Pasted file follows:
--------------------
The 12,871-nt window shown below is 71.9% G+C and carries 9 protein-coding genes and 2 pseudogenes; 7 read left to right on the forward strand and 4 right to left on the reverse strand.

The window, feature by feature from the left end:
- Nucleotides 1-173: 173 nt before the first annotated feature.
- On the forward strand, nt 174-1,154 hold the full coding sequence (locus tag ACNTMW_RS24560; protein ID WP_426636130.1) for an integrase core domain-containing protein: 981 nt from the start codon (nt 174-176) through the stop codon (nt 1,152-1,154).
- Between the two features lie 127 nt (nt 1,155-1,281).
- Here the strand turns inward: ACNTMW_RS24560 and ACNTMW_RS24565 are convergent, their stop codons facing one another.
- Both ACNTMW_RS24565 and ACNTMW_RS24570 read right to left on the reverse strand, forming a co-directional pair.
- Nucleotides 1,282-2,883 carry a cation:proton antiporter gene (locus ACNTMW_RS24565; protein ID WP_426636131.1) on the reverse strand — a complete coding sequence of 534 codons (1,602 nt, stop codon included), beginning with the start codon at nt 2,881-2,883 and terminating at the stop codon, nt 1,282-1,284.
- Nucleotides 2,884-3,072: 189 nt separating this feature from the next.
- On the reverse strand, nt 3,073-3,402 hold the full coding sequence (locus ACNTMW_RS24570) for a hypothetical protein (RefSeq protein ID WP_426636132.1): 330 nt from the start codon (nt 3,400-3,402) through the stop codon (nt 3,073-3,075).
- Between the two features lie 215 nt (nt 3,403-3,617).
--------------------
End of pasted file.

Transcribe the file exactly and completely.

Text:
The 12,871-nt window shown below is 71.9% G+C and carries 9 protein-coding genes and 2 pseudogenes; 7 read left to right on the forward strand and 4 right to left on the reverse strand.

The window, feature by feature from the left end:
- Nucleotides 1-173: 173 nt before the first annotated feature.
- On the forward strand, nt 174-1,154 hold the full coding sequence (locus tag ACNTMW_RS24560; protein ID WP_426636130.1) for an integrase core domain-containing protein: 981 nt from the start codon (nt 174-176) through the stop codon (nt 1,152-1,154).
- Between the two features lie 127 nt (nt 1,155-1,281).
- Here the strand turns inward: ACNTMW_RS24560 and ACNTMW_RS24565 are convergent, their stop codons facing one another.
- Both ACNTMW_RS24565 and ACNTMW_RS24570 read right to left on the reverse strand, forming a co-directional pair.
- Nucleotides 1,282-2,883 carry a cation:proton antiporter gene (locus ACNTMW_RS24565; protein ID WP_426636131.1) on the reverse strand — a complete coding sequence of 534 codons (1,602 nt, stop codon included), beginning with the start codon at nt 2,881-2,883 and terminating at the stop codon, nt 1,282-1,284.
- Nucleotides 2,884-3,072: 189 nt separating this feature from the next.
- On the reverse strand, nt 3,073-3,402 hold the full coding sequence (locus ACNTMW_RS24570) for a hypothetical protein (RefSeq protein ID WP_426636132.1): 330 nt from the start codon (nt 3,400-3,402) through the stop codon (nt 3,073-3,075).
- Between the two features lie 215 nt (nt 3,403-3,617).